networks running are critical for many businesses,
they don't have much to do with the discipline
of software engineering, which is primarily one
of creating and maintaining applications software.
Of course, that's not to say that the MCSD is
going to help all that much either. The MCSD core
exams do include some material on software design
fundamentals, but the vast majority of the topics
they cover are vendor-specific. And, once again,
the PE folks are not really going to care how
much you know about FoxPro or VC++ syntax.
So what sort of preparation will help? An undergraduate
or graduate degree in computer science or (preferably)
software engineering, for starters. Real-world
experience in designing and implementing large
software applications as part of a team would
help, too. Keeping up with the field of software
engineering through organizations such as the
ACM or the IEEE Computer Society is another smart
In other words, if you have your MCSE or MCSD,
and you really want to get your PE, you've got
a lot of work ahead of you.
And what will you get out of it, besides not
being sued by the state of Texas when you put
the word "engineer" on your business card? Well,
for starters, in most states only licensed professionals
can be sued for malpractice. But on the other
hand, if you're a professional you can buy malpractice
insurance, and following the generally accepted
standards and practices of your field is a defense.
This is an area in which becoming a professional
makes the rules more clear, as opposed to the
current situation where your clients can sue you
for anything that displeases them.
If software engineering follows the same path
as other engineering professions, then there will
be substantial job opportunities available to
licensed software engineers that are closed to
unlicensed programmers. Once several states have
their licensing laws and examinations in place,
the next step will be for legislative bodies to
start requiring licensed engineers overseeing
particular projects. These projects might include:
- Any software development done for state and
- Any software development that has the potential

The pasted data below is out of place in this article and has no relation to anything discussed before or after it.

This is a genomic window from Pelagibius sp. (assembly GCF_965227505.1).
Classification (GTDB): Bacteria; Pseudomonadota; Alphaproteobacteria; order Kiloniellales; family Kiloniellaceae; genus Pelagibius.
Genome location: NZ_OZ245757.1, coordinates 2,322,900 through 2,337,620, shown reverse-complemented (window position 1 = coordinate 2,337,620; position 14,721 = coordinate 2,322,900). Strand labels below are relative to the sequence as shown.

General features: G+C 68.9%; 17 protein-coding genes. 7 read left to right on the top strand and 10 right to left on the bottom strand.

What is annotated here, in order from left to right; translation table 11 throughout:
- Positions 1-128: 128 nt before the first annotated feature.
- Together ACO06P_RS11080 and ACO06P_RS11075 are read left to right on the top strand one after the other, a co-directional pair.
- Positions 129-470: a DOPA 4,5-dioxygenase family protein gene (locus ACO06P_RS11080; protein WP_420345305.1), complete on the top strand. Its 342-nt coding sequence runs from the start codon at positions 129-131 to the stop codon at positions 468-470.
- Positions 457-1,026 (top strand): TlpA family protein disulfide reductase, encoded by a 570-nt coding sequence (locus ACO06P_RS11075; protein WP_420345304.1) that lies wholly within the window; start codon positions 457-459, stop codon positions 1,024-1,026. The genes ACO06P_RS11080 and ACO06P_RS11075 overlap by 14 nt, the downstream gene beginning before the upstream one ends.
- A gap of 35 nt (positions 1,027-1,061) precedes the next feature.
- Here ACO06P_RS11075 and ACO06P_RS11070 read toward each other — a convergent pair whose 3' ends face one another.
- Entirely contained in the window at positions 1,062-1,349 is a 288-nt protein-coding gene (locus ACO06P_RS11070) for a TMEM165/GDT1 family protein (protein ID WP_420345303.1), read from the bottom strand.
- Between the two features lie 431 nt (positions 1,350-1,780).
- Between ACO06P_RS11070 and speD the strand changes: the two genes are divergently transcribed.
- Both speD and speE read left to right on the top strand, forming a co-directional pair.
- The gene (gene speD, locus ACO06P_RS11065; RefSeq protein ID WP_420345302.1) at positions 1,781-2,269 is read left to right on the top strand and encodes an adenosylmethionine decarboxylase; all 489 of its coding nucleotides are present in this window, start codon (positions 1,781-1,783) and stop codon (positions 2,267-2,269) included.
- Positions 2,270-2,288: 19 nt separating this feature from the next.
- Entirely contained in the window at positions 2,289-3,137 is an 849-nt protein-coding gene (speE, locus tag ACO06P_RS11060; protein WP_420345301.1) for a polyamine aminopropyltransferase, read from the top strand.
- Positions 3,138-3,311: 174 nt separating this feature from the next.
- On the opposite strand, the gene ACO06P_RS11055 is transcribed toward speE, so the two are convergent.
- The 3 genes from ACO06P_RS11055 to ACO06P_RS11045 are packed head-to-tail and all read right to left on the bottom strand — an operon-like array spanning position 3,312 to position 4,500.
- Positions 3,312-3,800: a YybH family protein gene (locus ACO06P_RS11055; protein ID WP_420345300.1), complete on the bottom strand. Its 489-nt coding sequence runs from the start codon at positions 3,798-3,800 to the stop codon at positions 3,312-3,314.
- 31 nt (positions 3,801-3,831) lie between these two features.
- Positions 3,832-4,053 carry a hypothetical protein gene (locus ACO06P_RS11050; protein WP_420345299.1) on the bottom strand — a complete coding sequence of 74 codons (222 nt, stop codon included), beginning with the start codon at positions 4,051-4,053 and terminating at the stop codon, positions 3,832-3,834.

to affect public safety
- Possibly even any software that is sold directly
to the public
The other major benefit to the professional engineer
is a certain amount of power in relation to management.
If you're a professional civil engineer, for example,
and your boss tells you to cut corners on a bridge
project, you can just say no, citing the standards
of the profession—and you can't be fired
for it. Wouldn't it be nice to be able to just
say no the next time your boss tells you to ship
a product with substantial known bugs?
Will formal licensing of software engineers really
help improve the quality of software? My own personal
feeling is that it will. As you know if you've
been following this column, I think there is a
lot of knowledge out there about how to write
good software that just doesn't get applied. In
the sixty years or so since programming became
recognized as a separate activity, we have learned
a thing or two. But much of what we've learned
is locked up in computer science courses and doesn't
make it to our practical lives of software development.
If the trend towards licensing of professional
software engineers continues (as both Steve McConnell
and I believe it will), it's going to have a certain
"bootstrapping" effect on the field. As more projects
require a professional software engineer, people
will have more incentive to get the credential.
This in turn will encourage more developers to
gain the knowledge they need for the license—whether
by self-study or returning to school. Either way,
the things we know about writing good software
will become more widely disseminated.
Of course, none of this means that vendor-sponsored
certification programs like Microsoft's are going
to vanish. I personally would be astounded if
Microsoft chose to work with the licensing boards
to convert MCSEs into professional engineers,
rather than simply changing the name of the Microsoft
certification. But for your own career, it's worth
thinking into the future a bit. Find out what
your own state Board of Engineering Licensing
is doing (if anything) about licensing software
engineers. Then consider whether it might be worth
investing a bit in picking up the knowledge you'll
need for those exams when they come along. In
the worst possible case, you'll learn things that
make it possible for you to write better software
for your clients. And isn't that the point?
Mike Gunderloy, MCSE, MCSD, MCDBA, is a former MCP columnist and the author of numerous development books.